Wright Family Fund for Education, Inquiry, and Justice
Community-based course partners with D.C.-area public schools
Students totaled 600 volunteer hours in public schools during fall 2017
Brings speakers, screenings, education-focused events to campus
Sabrina Wesley-Nero, Ph.D., director of the interdisciplinary program in Education, Inquiry, and Justice (EDIJ), a minor in the College of Arts and Sciences, has heard from many students who say they came to Georgetown because they wanted to engage with education and social justice and see it as integral to Georgetown’s Jesuit and Catholic identity.
“We attract government, sociology, psychology, education, and language majors who are interested in the intersection of education and justice,” Wesley-Nero says.
“We also attract curious first-generation college students who look around and realize they are the exception to the rule in their communities, and want to figure out why they made it to Georgetown while others didn’t.”
Sam Wright (C’99), whose family sup- ports the minor program and other initiatives at Georgetown, was inspired to create the Wright Family Current Use Fund for Education, Inquiry, and Justice after taking education-focused courses at Georgetown and volunteering at local schools.
“Some of my most memorable experiences from my time in D.C. include the one-on-one time reading and teaching kids that didn’t have most, if any, of the opportunities I did growing up. I might have been helping them learn to read or do their homework, but I learned from them too,” Wright says. “We chose to support the Education, Inquiry, and Justice program so current Hoyas can help build the foundation for future Hoyas.”
The mission of this program links directly to the mission of the university: to cultivate women and men for others. Each class—20 starting in fall 2018—looks at education and social justice historically and contemporarily. Students examine educational approaches and social structures and how they interact to facilitate or block educational attainment.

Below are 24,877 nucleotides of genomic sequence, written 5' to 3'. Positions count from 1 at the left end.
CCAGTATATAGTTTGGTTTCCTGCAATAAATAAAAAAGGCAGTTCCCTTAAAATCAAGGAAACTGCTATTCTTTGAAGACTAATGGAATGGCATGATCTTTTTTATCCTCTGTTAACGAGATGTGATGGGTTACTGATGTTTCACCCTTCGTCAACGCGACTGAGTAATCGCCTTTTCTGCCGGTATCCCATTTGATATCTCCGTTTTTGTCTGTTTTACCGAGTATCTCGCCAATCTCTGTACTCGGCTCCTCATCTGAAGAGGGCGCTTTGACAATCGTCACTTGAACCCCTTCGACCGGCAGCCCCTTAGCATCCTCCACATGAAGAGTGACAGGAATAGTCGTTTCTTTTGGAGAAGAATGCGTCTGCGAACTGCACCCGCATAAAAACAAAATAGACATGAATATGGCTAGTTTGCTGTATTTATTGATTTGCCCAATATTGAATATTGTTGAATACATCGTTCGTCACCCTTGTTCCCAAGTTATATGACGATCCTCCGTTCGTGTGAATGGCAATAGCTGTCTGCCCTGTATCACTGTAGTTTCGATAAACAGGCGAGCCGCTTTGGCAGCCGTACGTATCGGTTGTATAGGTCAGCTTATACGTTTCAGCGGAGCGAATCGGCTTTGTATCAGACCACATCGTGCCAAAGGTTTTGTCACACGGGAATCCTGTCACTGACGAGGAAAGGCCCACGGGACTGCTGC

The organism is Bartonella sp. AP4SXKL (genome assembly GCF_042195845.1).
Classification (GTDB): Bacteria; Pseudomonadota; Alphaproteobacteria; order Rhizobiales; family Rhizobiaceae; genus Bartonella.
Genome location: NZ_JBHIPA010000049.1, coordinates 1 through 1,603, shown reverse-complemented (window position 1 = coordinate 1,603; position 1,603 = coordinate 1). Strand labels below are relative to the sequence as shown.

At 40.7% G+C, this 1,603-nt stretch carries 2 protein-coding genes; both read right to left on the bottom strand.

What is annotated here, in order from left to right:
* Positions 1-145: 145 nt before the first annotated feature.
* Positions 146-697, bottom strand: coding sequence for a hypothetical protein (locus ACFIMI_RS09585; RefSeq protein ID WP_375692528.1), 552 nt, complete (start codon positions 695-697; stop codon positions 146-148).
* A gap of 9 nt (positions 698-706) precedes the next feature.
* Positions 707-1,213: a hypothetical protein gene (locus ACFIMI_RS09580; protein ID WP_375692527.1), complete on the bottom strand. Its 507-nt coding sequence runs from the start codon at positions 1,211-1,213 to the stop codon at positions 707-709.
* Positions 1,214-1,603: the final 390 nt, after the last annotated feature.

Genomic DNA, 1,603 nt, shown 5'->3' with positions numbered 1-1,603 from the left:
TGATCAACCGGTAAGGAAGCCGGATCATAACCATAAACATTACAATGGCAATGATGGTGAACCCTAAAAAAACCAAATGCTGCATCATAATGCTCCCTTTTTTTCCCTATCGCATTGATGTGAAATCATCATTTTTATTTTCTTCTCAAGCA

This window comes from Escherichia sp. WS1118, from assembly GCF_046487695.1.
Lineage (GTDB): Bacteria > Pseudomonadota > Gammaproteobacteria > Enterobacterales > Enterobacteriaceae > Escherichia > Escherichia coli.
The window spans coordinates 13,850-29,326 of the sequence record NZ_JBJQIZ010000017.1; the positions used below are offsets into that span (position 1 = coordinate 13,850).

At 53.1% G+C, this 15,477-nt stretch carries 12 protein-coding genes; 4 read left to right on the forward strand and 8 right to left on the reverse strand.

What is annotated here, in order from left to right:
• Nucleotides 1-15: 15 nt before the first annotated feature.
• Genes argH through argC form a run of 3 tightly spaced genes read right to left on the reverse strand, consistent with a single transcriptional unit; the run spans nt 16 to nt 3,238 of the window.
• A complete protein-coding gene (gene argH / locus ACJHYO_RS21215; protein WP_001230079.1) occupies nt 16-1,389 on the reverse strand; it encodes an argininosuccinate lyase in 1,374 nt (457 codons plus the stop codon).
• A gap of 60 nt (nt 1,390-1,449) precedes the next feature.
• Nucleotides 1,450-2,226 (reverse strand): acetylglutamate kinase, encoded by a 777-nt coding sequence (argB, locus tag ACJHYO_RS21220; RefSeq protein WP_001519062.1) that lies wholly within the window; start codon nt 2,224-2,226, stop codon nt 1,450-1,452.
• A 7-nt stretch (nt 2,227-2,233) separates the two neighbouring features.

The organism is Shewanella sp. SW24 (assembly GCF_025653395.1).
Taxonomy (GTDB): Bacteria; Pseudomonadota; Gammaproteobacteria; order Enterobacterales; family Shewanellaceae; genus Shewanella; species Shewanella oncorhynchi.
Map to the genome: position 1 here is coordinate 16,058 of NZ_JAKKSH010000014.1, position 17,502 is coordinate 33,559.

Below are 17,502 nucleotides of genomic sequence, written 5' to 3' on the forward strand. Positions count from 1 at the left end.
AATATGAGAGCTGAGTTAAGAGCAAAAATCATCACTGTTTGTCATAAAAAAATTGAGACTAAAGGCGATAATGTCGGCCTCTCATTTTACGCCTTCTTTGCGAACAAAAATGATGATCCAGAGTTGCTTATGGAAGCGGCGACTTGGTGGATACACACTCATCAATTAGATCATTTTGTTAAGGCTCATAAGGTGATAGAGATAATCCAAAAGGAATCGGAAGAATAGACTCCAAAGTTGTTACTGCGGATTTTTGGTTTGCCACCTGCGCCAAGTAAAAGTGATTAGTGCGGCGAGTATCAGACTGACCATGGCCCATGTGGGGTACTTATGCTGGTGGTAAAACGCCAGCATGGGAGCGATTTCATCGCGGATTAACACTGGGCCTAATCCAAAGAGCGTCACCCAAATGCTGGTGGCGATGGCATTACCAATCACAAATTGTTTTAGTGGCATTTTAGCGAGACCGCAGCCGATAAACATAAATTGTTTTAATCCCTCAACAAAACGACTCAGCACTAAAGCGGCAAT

“Education, Inquiry, and Justice is an important program because it not only allows people to study the art of teaching but also examines the role education plays in building a stronger society,” Wright says.
As a core requirement of the program, students are steeped in service; for at least one semester they must volunteer in D.C. public school classrooms weekly to expand their perspectives on education as a tool to advance equity and justice for all citizens. Georgetown’s lasting partnerships with teachers and schools in the D.C. public system benefit grade school scholars as much as Georgetown undergraduates.
“Teachers are often grateful for the models that Georgetown students can be,” Wesley-Nero says. “Having Georgetown students in their classroom makes college a real concrete thing for younger students. It tells students that they are important to people outside their own circle. The relationship bridges social capital and teaches students that they have value.”
Although many students go on to work in or with the education system after graduation, Wesley-Nero says her goal is to educate better citizens and more informed voters. As long as students leave with a nuanced understanding of education’s potential to recreate democracy and to serve social justice in solidarity with people with fewer educational opportunities, she has done her job.